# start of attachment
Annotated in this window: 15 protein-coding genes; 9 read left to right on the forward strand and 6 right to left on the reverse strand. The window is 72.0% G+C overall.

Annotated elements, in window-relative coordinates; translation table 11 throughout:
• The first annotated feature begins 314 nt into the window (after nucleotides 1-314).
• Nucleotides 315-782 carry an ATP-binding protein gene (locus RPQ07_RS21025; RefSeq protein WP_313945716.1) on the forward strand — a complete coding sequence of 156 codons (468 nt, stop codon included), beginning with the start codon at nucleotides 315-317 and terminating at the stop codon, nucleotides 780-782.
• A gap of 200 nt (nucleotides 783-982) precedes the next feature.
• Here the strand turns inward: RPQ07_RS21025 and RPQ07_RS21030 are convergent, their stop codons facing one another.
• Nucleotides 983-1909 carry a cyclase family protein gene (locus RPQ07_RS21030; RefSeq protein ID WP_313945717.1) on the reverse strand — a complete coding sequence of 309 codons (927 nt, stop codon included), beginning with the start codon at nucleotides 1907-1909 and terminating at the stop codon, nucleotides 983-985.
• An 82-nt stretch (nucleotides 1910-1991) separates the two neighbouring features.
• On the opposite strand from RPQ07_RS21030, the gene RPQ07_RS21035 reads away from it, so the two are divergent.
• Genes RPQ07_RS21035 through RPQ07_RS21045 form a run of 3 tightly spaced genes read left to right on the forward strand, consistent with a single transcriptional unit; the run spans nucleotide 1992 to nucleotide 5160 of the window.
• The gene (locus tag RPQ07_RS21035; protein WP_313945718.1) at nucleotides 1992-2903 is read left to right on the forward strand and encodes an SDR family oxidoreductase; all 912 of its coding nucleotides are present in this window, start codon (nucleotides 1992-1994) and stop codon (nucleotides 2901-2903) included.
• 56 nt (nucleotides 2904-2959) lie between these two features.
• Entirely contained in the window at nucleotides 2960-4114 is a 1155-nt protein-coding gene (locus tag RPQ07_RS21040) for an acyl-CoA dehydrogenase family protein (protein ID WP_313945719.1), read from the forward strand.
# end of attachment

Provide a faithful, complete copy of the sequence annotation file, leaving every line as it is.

Annotated in this window: 15 protein-coding genes; 9 read left to right on the forward strand and 6 right to left on the reverse strand. The window is 72.0% G+C overall.

Annotated elements, in window-relative coordinates; translation table 11 throughout:
• The first annotated feature begins 314 nt into the window (after nucleotides 1-314).
• Nucleotides 315-782 carry an ATP-binding protein gene (locus RPQ07_RS21025; RefSeq protein WP_313945716.1) on the forward strand — a complete coding sequence of 156 codons (468 nt, stop codon included), beginning with the start codon at nucleotides 315-317 and terminating at the stop codon, nucleotides 780-782.
• A gap of 200 nt (nucleotides 783-982) precedes the next feature.
• Here the strand turns inward: RPQ07_RS21025 and RPQ07_RS21030 are convergent, their stop codons facing one another.
• Nucleotides 983-1909 carry a cyclase family protein gene (locus RPQ07_RS21030; RefSeq protein ID WP_313945717.1) on the reverse strand — a complete coding sequence of 309 codons (927 nt, stop codon included), beginning with the start codon at nucleotides 1907-1909 and terminating at the stop codon, nucleotides 983-985.
• An 82-nt stretch (nucleotides 1910-1991) separates the two neighbouring features.
• On the opposite strand from RPQ07_RS21030, the gene RPQ07_RS21035 reads away from it, so the two are divergent.
• Genes RPQ07_RS21035 through RPQ07_RS21045 form a run of 3 tightly spaced genes read left to right on the forward strand, consistent with a single transcriptional unit; the run spans nucleotide 1992 to nucleotide 5160 of the window.
• The gene (locus tag RPQ07_RS21035; protein WP_313945718.1) at nucleotides 1992-2903 is read left to right on the forward strand and encodes an SDR family oxidoreductase; all 912 of its coding nucleotides are present in this window, start codon (nucleotides 1992-1994) and stop codon (nucleotides 2901-2903) included.
• 56 nt (nucleotides 2904-2959) lie between these two features.
• Entirely contained in the window at nucleotides 2960-4114 is a 1155-nt protein-coding gene (locus tag RPQ07_RS21040) for an acyl-CoA dehydrogenase family protein (protein ID WP_313945719.1), read from the forward strand.